He came back in to me after the usual seven minutes. Sat down, sad face, quiet hands. Same old foreplay.

 

All the stillness and subtlety available on some higher plane in our imagination. The romantic ideal world. It doesn’t deserve this stunted attempt at withholding everything from her but what she chooses to take that I play out in order to be a ‘good’ human being. God forbid we play the innocent and get it right. She’s whet from this look though. Something’s been done right. Chemistry is clumsy, it seems. But it’s good enough for us. We chase and hide and back and forth and come and cry. I pull off, and it’s all ok.

Hello Master-Miss

For Melissa’s bump

With thanks to Ciéran, Heather, Elissia, Sasha and Abigail

Hello in there little Master-Miss, glad to make your acquaintance. I have some things to tell you that I have worked out over time. First of all let me tell you that you are loved, unconditionally, that’s how it works you see, everybody loves you even before you have a name.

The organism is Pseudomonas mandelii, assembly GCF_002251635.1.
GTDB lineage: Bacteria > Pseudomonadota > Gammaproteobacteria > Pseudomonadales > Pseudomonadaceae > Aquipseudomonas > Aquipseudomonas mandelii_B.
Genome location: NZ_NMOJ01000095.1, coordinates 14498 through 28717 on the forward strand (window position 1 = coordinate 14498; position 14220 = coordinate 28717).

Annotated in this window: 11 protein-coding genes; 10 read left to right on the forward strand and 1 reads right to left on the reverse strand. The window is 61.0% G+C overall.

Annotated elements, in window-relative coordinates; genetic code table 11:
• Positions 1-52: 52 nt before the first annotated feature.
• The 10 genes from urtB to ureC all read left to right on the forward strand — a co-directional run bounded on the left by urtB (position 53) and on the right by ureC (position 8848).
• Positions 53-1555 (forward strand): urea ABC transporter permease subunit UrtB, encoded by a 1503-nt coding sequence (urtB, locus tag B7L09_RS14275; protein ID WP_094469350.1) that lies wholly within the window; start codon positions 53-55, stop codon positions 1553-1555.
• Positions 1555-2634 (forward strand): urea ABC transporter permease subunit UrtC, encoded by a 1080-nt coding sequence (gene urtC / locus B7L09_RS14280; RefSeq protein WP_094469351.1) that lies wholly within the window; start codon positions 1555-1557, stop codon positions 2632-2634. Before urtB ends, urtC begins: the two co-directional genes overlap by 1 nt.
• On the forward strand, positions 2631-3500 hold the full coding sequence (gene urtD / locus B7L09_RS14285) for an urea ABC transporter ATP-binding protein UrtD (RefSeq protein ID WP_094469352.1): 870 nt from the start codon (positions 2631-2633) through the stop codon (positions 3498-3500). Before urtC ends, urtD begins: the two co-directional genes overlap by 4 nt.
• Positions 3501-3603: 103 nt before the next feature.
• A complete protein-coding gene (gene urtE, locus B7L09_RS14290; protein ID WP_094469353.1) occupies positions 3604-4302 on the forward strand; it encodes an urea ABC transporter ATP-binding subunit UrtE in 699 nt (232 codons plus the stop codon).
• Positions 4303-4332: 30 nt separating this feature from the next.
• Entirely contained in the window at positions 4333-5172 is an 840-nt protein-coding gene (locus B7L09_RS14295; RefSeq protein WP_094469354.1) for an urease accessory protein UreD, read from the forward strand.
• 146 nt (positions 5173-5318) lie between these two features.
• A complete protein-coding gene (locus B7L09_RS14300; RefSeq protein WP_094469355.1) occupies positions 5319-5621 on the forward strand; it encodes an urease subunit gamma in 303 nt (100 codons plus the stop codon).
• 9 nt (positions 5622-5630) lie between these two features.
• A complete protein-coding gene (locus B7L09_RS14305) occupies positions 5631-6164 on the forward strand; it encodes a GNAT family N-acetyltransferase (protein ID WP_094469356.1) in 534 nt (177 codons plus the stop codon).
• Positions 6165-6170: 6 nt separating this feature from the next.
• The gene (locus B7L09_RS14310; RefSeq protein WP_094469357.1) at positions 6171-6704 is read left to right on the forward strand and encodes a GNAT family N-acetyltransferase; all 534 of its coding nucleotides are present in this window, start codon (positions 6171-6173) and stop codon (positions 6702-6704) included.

There’s Mummy Melissa, and Daddy Mike. There are Penny and George the doggies who will bark off all the baddies. There are lots and lots of aunties and uncles and friends and people of all shapes and sizes that you will meet in your life who will make you smile and give you hugs and make you feel like the precious little star that you are.

Things and people come and go, happy songs will fill you up. Happy times will stay with you, and warmth will blow out from within you. This is sometimes called farts.

Another thing to mention is that nothing is forever. Forever is a lovely thing, though actually unreal. And everything you do will only be for just right then. It doesn’t matter though, you see, because your memory is there. To keep you warm even without farts, and keep you safe from sadness.